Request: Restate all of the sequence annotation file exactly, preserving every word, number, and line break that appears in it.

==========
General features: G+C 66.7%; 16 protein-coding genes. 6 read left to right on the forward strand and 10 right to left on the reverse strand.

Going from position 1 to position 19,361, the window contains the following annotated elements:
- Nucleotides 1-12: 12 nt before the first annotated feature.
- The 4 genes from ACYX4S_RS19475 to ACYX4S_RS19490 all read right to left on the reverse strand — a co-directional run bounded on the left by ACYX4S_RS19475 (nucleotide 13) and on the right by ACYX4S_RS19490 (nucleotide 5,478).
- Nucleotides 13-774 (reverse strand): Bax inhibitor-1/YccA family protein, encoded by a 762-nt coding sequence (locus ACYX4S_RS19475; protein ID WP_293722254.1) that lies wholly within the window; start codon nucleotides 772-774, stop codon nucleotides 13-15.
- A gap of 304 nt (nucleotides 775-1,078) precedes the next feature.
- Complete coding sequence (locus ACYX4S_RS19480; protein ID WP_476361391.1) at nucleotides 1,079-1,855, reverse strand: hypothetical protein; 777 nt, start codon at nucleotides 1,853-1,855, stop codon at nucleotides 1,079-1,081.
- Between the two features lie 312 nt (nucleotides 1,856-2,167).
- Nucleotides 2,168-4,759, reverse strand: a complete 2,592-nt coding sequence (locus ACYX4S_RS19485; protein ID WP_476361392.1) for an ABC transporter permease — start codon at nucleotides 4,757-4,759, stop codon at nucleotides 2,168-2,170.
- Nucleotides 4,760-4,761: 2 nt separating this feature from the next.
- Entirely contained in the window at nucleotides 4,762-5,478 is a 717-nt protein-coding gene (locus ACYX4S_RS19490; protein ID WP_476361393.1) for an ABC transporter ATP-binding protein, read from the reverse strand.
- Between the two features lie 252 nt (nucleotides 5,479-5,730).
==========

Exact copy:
General features: G+C 66.7%; 16 protein-coding genes. 6 read left to right on the forward strand and 10 right to left on the reverse strand.

Going from position 1 to position 19,361, the window contains the following annotated elements:
- Nucleotides 1-12: 12 nt before the first annotated feature.
- The 4 genes from ACYX4S_RS19475 to ACYX4S_RS19490 all read right to left on the reverse strand — a co-directional run bounded on the left by ACYX4S_RS19475 (nucleotide 13) and on the right by ACYX4S_RS19490 (nucleotide 5,478).
- Nucleotides 13-774 (reverse strand): Bax inhibitor-1/YccA family protein, encoded by a 762-nt coding sequence (locus ACYX4S_RS19475; protein ID WP_293722254.1) that lies wholly within the window; start codon nucleotides 772-774, stop codon nucleotides 13-15.
- A gap of 304 nt (nucleotides 775-1,078) precedes the next feature.
- Complete coding sequence (locus ACYX4S_RS19480; protein ID WP_476361391.1) at nucleotides 1,079-1,855, reverse strand: hypothetical protein; 777 nt, start codon at nucleotides 1,853-1,855, stop codon at nucleotides 1,079-1,081.
- Between the two features lie 312 nt (nucleotides 1,856-2,167).
- Nucleotides 2,168-4,759, reverse strand: a complete 2,592-nt coding sequence (locus ACYX4S_RS19485; protein ID WP_476361392.1) for an ABC transporter permease — start codon at nucleotides 4,757-4,759, stop codon at nucleotides 2,168-2,170.
- Nucleotides 4,760-4,761: 2 nt separating this feature from the next.
- Entirely contained in the window at nucleotides 4,762-5,478 is a 717-nt protein-coding gene (locus ACYX4S_RS19490; protein ID WP_476361393.1) for an ABC transporter ATP-binding protein, read from the reverse strand.
- Between the two features lie 252 nt (nucleotides 5,479-5,730).